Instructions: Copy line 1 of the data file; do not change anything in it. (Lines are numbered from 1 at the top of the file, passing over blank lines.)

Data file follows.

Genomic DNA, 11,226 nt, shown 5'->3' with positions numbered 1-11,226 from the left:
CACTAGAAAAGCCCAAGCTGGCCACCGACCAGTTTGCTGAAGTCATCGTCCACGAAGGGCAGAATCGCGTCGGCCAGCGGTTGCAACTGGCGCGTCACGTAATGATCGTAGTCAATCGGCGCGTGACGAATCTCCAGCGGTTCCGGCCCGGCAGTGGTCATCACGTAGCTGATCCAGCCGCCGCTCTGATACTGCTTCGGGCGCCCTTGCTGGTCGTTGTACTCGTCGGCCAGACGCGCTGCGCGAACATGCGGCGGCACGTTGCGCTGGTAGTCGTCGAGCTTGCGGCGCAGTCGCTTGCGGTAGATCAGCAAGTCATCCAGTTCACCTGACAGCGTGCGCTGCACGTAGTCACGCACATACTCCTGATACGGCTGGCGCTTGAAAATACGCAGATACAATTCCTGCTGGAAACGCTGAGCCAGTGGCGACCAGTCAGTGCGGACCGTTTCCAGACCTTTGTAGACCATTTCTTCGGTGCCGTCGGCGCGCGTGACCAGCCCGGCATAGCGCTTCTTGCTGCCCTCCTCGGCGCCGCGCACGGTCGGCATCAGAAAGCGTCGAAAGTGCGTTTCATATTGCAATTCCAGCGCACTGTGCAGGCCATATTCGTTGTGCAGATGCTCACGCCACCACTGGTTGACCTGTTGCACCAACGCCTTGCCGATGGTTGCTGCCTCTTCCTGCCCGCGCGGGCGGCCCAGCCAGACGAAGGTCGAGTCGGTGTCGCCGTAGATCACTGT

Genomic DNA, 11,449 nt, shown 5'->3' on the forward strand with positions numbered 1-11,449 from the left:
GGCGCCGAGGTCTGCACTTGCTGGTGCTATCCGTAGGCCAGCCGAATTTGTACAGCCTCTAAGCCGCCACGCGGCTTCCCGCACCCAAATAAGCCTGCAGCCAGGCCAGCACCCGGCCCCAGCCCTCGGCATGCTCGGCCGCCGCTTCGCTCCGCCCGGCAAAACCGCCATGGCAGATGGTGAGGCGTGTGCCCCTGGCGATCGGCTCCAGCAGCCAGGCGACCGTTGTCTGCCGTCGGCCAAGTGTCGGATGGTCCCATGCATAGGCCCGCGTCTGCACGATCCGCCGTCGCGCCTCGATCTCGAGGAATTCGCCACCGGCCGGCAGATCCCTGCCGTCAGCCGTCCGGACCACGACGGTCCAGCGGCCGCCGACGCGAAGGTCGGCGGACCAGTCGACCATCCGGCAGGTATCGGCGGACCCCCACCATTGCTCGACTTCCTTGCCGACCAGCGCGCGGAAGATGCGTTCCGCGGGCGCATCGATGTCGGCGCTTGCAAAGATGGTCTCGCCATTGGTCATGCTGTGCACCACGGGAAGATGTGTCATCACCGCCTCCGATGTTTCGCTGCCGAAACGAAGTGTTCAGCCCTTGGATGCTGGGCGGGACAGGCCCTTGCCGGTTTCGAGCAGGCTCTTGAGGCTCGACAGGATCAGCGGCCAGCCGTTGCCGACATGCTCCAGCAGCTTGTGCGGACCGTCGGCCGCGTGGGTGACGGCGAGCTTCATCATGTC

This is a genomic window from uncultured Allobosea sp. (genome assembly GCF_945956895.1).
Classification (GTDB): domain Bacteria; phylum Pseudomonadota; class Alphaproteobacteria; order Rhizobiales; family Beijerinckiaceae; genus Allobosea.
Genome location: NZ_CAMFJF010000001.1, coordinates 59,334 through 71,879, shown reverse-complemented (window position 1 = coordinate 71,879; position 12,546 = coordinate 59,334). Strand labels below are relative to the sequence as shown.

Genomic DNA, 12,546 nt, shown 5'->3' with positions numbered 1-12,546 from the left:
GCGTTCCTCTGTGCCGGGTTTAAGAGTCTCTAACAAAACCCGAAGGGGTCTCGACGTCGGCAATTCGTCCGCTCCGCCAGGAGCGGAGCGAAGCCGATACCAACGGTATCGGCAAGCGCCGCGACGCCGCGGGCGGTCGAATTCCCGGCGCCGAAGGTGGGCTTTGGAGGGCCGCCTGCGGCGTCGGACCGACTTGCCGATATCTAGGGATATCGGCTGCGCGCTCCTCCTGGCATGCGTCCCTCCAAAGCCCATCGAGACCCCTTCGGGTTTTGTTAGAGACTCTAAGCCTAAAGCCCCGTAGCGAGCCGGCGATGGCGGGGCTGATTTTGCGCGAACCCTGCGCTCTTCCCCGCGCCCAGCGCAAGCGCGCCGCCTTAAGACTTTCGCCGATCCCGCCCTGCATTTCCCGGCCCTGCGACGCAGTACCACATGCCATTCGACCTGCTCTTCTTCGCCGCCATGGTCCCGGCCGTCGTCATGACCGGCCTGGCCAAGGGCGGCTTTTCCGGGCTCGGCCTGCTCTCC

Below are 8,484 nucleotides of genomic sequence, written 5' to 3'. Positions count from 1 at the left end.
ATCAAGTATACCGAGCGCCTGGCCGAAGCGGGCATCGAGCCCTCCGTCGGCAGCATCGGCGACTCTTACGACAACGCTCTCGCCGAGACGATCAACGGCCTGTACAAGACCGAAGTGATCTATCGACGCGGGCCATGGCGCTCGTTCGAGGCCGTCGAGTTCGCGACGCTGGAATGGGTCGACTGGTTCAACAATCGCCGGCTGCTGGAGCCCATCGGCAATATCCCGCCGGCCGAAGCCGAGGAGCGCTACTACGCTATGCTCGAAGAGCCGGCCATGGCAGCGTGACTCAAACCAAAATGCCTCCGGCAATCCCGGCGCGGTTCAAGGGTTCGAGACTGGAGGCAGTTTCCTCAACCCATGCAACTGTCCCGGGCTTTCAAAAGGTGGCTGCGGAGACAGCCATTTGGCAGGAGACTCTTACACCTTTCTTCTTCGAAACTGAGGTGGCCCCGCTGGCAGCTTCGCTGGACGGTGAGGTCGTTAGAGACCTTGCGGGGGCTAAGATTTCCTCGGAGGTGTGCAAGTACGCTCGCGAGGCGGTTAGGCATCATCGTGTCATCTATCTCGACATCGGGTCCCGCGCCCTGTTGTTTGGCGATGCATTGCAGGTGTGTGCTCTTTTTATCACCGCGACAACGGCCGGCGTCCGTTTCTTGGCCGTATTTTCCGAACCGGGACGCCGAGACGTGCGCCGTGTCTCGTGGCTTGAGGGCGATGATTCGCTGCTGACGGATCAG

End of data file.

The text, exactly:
Genomic DNA, 11,226 nt, shown 5'->3' with positions numbered 1-11,226 from the left: